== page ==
Our story about a Larchmont family facing deportation sparked an immediate outpouring of support that’s left Eduard Beqaj and Arjeta Kackini brimming with gratitude. “Five minutes after the article posted I started receiving calls,” Arjeta told us Thursday. “Within an hour other journalists had made their requests to speak with us as well.”
Wednesday, The Loop reported the story of the young couple and their two American-born daughters facing an April deportation order due to a paperwork mix-up. The family had legally been in the U.S. for 6 years when the renewal of their Albanian passports suddenly changed the expiration of their U.S. Visa and, surprisingly, turned them into “illegal” immigrants. They asked for a visa extension but were denied. The text of the order reads simply “….error, unintentional mistakes and oversight are not considered ‘extraordinary circumstances.’ As such….the extension request cannot be approved.”
Westchester County Legislator Catherine Parker was the first elected official to reach out to them, referring their case immediately to her contacts in the office of US Senator Kirsten Gillibrand.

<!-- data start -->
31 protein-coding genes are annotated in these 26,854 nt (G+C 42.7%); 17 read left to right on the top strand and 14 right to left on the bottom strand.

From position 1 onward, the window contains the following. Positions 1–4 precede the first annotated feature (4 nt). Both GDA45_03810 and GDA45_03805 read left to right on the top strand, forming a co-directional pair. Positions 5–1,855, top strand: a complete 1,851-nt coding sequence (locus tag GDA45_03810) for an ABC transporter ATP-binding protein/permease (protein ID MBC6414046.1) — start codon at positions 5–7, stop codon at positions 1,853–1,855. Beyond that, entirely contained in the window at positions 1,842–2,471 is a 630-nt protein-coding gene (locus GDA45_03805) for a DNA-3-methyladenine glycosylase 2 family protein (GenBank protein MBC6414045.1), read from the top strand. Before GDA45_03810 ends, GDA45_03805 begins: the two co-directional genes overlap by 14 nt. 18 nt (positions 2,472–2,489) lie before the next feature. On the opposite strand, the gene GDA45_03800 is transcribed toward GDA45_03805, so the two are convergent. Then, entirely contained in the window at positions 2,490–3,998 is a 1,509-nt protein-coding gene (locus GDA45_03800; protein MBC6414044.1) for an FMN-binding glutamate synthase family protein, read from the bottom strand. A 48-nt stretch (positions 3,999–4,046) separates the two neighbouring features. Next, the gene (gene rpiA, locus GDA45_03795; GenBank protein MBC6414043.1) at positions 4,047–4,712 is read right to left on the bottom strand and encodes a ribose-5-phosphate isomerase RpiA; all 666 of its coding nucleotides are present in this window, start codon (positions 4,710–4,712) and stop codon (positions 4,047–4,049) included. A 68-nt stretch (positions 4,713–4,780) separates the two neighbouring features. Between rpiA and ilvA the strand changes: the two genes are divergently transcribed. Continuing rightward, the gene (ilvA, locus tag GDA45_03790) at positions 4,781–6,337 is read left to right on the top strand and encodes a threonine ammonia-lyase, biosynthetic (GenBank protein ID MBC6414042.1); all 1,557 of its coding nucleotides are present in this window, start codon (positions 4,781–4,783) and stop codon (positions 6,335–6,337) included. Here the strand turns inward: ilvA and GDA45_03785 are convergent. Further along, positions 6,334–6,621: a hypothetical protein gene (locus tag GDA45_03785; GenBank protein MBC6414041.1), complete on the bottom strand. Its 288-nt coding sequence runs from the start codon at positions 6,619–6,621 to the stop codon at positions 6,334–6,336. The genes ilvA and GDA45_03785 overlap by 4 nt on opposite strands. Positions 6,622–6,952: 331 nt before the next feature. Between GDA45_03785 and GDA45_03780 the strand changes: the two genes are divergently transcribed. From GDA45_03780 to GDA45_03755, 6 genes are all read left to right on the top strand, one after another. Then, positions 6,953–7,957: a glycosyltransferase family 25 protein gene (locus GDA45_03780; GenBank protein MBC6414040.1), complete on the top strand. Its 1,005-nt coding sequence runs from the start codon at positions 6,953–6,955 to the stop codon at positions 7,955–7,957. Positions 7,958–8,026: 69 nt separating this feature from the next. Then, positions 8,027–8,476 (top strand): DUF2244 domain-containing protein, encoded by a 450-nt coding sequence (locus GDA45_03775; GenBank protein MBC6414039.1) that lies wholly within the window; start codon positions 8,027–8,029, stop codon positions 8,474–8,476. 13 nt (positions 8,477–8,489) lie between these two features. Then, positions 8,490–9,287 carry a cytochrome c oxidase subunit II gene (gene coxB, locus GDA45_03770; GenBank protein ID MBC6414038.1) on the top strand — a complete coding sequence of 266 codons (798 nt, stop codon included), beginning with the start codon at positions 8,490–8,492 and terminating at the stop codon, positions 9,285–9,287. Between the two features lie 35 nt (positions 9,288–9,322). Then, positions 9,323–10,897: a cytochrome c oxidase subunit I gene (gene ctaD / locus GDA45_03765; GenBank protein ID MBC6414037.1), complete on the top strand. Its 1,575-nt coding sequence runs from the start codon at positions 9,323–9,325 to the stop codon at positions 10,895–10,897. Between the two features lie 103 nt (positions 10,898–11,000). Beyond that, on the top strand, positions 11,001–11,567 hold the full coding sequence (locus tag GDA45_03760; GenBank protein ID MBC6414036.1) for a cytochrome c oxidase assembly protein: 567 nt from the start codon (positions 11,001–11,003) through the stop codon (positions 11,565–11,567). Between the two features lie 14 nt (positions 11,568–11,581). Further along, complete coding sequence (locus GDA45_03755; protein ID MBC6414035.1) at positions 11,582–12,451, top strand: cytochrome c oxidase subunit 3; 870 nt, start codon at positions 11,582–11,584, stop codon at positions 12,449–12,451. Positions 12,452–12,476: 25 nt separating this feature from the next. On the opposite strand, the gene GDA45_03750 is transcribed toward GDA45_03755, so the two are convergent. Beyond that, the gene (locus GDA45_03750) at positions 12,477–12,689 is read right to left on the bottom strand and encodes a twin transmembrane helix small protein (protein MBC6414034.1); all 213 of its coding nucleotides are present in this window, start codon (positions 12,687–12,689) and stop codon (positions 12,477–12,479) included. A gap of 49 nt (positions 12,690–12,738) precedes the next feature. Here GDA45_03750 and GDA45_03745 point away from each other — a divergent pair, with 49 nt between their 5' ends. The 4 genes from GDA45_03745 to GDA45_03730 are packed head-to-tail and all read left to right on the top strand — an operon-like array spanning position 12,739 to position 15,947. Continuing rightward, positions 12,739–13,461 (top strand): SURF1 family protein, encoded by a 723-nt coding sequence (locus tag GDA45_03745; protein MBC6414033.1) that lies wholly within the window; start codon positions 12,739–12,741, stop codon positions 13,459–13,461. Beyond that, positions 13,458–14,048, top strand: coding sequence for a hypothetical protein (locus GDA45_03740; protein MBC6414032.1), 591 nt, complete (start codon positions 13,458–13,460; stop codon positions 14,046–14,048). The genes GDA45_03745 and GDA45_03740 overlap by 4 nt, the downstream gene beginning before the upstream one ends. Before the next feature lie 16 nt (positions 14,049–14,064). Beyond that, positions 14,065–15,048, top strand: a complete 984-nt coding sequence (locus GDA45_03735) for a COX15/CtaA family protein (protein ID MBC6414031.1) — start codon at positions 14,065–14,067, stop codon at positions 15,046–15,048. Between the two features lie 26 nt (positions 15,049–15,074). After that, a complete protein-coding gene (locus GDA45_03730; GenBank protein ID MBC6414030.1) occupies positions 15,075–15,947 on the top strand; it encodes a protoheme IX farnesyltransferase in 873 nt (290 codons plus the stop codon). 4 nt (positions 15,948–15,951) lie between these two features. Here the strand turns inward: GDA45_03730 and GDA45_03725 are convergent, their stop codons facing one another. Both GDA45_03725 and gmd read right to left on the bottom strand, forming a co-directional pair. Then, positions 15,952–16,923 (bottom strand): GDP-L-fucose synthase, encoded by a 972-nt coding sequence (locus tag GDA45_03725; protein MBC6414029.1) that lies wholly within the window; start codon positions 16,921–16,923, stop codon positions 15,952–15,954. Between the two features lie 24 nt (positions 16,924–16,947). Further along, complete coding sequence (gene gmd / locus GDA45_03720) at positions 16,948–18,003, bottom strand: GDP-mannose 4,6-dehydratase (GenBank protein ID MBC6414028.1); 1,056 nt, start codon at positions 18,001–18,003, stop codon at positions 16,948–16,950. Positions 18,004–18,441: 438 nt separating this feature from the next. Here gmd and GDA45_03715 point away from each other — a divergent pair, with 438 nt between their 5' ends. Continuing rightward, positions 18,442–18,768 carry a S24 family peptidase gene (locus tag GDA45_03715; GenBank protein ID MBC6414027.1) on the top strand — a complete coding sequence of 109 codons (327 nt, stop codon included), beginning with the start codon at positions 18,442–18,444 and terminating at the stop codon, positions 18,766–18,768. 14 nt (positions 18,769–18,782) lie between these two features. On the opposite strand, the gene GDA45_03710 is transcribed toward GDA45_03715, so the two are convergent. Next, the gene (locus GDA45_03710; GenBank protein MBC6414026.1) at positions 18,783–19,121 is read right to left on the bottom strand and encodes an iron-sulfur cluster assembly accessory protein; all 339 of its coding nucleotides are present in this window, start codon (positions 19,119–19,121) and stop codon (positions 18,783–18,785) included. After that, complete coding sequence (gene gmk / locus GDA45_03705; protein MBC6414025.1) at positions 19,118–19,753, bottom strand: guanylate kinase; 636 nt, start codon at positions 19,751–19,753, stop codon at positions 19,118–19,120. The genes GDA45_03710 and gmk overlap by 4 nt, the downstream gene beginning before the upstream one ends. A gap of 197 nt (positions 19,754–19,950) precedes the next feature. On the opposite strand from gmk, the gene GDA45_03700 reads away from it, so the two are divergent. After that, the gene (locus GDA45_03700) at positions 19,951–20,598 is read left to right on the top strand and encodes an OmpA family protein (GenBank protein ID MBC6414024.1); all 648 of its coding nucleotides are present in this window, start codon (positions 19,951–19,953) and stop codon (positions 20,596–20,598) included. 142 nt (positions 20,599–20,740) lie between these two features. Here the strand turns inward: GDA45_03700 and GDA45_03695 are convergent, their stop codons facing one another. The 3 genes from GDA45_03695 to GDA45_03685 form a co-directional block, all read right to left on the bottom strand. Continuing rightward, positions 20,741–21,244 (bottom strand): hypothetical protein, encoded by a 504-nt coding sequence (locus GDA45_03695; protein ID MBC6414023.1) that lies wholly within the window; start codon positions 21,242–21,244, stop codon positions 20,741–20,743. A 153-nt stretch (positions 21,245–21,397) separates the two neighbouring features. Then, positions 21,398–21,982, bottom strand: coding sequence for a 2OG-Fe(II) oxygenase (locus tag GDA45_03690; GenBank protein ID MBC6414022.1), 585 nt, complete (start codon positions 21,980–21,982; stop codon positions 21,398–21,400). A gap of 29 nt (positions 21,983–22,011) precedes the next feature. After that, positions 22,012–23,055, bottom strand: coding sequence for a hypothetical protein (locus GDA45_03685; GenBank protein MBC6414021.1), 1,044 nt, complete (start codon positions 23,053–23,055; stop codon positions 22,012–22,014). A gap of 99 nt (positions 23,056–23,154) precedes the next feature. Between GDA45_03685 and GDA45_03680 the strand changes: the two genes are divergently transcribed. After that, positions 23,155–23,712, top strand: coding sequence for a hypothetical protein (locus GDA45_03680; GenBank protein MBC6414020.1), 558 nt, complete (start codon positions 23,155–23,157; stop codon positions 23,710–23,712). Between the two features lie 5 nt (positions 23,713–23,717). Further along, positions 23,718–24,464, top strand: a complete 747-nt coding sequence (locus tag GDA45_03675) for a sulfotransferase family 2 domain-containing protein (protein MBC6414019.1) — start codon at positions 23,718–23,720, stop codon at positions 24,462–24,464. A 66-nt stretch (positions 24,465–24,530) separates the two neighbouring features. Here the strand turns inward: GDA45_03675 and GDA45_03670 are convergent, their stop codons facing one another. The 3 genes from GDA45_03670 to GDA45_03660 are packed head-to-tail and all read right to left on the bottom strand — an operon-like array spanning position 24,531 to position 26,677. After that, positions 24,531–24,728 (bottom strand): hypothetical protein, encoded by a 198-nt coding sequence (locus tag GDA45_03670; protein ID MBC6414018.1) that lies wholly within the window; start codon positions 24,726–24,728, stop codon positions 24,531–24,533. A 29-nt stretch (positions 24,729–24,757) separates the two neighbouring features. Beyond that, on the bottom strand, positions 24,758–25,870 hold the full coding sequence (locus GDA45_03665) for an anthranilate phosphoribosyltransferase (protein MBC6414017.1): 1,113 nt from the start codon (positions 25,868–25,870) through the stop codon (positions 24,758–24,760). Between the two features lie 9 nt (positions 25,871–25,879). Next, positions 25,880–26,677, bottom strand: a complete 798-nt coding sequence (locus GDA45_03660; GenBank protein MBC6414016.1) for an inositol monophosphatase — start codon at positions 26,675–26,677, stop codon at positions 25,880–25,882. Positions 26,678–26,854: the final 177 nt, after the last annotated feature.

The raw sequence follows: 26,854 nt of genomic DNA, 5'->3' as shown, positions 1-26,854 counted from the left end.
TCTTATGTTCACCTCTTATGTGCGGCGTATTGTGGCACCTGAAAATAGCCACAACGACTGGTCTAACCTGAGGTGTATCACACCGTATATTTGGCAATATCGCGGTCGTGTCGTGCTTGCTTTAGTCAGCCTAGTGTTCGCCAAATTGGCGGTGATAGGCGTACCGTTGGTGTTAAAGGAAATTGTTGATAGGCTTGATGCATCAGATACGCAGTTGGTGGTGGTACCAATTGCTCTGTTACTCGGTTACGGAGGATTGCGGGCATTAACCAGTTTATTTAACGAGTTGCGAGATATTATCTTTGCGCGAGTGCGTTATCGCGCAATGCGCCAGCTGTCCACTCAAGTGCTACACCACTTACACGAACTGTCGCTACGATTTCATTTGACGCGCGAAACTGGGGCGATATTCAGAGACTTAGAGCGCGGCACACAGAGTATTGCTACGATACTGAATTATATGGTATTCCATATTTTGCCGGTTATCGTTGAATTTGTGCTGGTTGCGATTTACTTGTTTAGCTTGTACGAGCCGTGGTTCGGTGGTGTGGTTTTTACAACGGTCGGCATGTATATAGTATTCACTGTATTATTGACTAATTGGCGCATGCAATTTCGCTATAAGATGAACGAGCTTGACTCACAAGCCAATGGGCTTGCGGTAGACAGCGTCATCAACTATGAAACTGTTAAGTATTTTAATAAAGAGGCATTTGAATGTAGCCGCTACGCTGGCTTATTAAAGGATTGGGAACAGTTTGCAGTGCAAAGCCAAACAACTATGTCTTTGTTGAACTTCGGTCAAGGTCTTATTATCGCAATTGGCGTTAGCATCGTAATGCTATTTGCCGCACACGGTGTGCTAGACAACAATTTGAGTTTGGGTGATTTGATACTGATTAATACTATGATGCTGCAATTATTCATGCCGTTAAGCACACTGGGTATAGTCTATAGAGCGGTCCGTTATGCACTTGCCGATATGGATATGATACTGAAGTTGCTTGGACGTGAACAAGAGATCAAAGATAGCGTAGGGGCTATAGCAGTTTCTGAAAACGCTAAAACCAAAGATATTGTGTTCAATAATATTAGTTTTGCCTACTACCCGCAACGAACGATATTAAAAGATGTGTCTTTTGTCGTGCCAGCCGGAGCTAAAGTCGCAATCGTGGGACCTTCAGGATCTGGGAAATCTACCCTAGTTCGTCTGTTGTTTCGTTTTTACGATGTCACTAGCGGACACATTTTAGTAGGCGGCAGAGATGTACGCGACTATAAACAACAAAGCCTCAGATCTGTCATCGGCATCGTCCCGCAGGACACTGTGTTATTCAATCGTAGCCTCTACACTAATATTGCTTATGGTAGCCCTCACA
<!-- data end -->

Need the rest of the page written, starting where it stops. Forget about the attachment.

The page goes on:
“Arjeta and her husband have been exemplary residents of Westchester, ” she told us, “building a good business and paying taxes. To deport them because they failed to leave of their own volition during the height of the pandemic seems short-sighted and cruel. I sincerely hope that a solution can be found.”
By Wednesday evening the story had already been picked up and aired by WABC-TV’s Eyewitness News, and a reporter for the Local Westchester cable operation, News 12, called to schedule an interview as well.
By Thursday morning, inquiries had arrived from Senator Gillibrand’s office and that of freshman US Congressman Jamaal Bowman. Arjeta said she’d called Bowman’s office weeks ago and was told there was “not much we can do.” She says the story is even getting play overseas in their native Albania.
At the start of the week, Arjeta said “I was feeling lost. I was ashamed. I thought my neighbors would look at me and just see an ‘illegal.” She says she is especially grateful to the pastor and staff at St. John’s Episcopal Church in Larchmont, whose good wishes are among the hundreds of expressions of support she’s received. Today, she says, even though the future is unclear: “I have a whole community on my side.”
Facebook comments reflect a general opinion that the Kackini-Beqaj family’s problems are just another symptom of a defective US immigration system. Jamie Arsenal writes “The system is broken…This happens a lot to people who come here on temporary visas and can’t get extensions in time.” Andres Bermudez Hallstrom summed it up simply: “There would be a lot less illegal immigration if our legal immigration system weren’t completely broken.”